Once an environment to support independent reading is established, the next steps are to build the students’ stamina for more extended periods of reading. Students need to know how to continuously monitor their comprehension and what to do when meaning breaks down. They also need to build a cadre of reading strategies that they use fluently and flexibly (Block & Duffy, 2008). How does this happen? What teacher moves will help build stamina for independent reading in striving readers?
Another part of our work during 2011 Winter Conference was a study of the published article, Instructional Approaches That Significantly Increase Reading Comprehension, of the research of Cathy Collins Block and other colleagues (Block, Parris, Reed, Whiteley, & Cleveland, 2009). The article describes how the research systematically compared six different reading approaches with the goal of increasing the ability of students to reading silently with comprehension. Each approach was implemented during 20 additional minutes added to the daily literacy block instruction. Additionally, the approaches included reading at least seven pages of continuous text, student choice in text selection, and teacher availability for interaction with the readers. The table that follows lists the approaches tested in the study with a brief description of the characteristics.
|#1 Workbook Practice||Independent, silent repeated practice of skills by reading short workbook passages|
|#2 Individualized Schema-based learning||Silent reading of a full-length book combined with teacher monitoring and personalized mini-interventions as needed during reading|
|#3 Situated Practice||An explicit teacher-led lesson of a comprehension strategy; following the lesson, students are instructed to practice this strategy independently during silent reading|
|#4 Conceptual learning||Silent reading of two student-selected, same-topic, nonfiction books read back to back|
|#5 Transactional learning||Silent reading of a fictional text related to a thematic unit followed by group discussion of the text|
|#6 Basal readers||Silent reading of a basal textbook story followed by the accompanying pencil-&-paper basal activities|
We worked together on Thursday afternoon of the conference to learn more about each approach, how they support readers, and which ones were more effective in the study. We considered how they function as tools with the context of a gradual release of responsibility model. As part of our Continuous Professional Development (CPD) model of professional development, we experienced the most effective approaches as adult learners. Our objective for the afternoon was to offer concrete examples of effective reading instruction that can be implemented immediately upon returning to the classroom.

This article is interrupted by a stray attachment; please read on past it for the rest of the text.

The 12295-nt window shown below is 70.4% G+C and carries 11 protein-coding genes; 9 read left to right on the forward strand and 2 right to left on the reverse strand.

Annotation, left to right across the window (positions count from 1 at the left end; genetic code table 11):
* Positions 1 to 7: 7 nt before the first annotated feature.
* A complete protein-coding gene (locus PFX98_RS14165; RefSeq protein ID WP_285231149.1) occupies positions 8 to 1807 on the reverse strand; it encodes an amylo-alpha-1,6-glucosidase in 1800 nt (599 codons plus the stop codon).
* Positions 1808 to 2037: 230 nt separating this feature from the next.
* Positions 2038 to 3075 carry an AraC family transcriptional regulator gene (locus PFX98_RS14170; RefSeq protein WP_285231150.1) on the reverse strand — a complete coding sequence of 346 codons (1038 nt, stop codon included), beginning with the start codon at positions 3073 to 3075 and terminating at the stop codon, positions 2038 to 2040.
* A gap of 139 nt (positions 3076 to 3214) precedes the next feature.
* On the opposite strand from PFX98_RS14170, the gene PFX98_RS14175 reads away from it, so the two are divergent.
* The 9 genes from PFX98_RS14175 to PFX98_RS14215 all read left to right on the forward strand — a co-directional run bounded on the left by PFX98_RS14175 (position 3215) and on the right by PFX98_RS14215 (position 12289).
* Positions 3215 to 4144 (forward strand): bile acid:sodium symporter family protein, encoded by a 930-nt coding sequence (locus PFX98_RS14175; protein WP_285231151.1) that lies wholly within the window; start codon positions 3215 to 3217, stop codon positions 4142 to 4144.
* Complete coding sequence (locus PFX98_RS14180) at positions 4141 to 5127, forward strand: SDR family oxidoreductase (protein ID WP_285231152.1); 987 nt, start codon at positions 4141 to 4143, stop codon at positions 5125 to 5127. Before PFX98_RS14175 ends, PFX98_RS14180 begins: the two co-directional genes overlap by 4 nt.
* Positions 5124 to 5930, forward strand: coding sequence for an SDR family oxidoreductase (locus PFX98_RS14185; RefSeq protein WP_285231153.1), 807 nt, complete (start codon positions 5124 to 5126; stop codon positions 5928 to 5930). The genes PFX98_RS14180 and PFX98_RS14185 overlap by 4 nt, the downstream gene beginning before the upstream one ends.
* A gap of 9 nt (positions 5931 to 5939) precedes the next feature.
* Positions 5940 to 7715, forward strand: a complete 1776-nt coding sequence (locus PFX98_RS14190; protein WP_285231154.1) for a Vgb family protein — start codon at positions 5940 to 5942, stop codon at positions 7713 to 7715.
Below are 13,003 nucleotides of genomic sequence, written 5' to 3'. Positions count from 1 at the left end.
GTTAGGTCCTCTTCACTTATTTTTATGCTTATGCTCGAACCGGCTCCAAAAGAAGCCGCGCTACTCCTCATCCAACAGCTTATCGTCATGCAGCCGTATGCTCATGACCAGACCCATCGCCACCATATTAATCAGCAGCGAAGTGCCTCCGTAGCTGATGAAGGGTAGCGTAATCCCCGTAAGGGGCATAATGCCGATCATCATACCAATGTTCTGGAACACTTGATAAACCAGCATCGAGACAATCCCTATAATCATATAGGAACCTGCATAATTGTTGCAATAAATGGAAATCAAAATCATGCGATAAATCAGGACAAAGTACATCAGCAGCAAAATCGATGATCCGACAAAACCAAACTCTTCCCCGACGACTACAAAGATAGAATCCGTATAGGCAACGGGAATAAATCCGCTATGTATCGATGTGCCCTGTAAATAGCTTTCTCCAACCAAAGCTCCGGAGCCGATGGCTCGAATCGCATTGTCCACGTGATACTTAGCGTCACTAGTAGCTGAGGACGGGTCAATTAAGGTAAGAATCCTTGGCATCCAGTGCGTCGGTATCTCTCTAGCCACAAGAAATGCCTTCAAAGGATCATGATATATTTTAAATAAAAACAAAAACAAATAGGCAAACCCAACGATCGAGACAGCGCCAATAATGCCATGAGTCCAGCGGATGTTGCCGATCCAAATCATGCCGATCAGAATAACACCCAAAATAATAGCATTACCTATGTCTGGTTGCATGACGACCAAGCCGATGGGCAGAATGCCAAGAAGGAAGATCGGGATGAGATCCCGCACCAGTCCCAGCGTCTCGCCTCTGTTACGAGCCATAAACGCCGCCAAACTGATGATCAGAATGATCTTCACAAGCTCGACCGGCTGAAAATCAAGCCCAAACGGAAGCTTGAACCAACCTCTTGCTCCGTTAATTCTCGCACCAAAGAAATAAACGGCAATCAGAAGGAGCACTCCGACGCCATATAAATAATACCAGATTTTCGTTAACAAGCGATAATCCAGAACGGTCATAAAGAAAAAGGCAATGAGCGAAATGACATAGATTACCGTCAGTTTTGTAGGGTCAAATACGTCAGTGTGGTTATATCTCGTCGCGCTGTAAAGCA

Review of the essentials of The First Lessons is a good starting point for trying these research-based techniques. Visit the Summer Institute session about implementing The First Lessons at Cornerstone Literacy website (www.cornerstoneliteracy.org) under “Events-Summer Institute.” Continue with questions; join us in our efforts to “Listen, Learn, and Lead” so that our students will experience greater reading independence.
Wendy Seger is national literacy fellow for Cornerstone Literacy.
Allington, R.L. (2006). What really matters for struggling readers: Designing research-based programs. (2nd ed.). Boston: Allyn & Bacon.
Applegate, A.J., & Applegate, M.D. (2004). The Peter effect: Reading habits and attitudes of preservice teachers. The Reading Teacher, 57(6), 554-563.
Block, C., & Duffy, G. (2008). Research on teaching comprehension: Where we’ve been and where we’re going. In C.C. Block & S.R. Parris (Eds.), Comprehension Instruction: Research-based Best Practices. New York: Guilford Press.
Block, C., Parris, S., Reed, K., Whiteley, C., & Cleveland, M. (2009). Instructional approaches that significantly increase reading comprehension. Journal of Educational Psychology, 101(2), 262-281.
Cunningham, P.M., & Allington, R.L., (2007). Classrooms that work: They can all read and write. (4th ed.). Boston: Allyn & Bacon.
Guthrie, J.T. & Greaney, V. (1991). Literacy acts. In R. Barr, M.L. Kamil, P.B. Mosenthal, & P.D. Pearson (Eds.), Handbook of Reading Research (Vol. 2, pp.68-96). New York: Longman.
Moss, B., & Young, T. (2010). Creating lifelong readers through independent reading. Newark, DE: International Reading Association.
Perle, M., Moran, R., Lutkus, A.D., & Tirre, W. (2005). NAEP 2004 trends in academic progress: Three decades of student performance in reading and mathematics. Washington, DC: National Center of Education Statistics.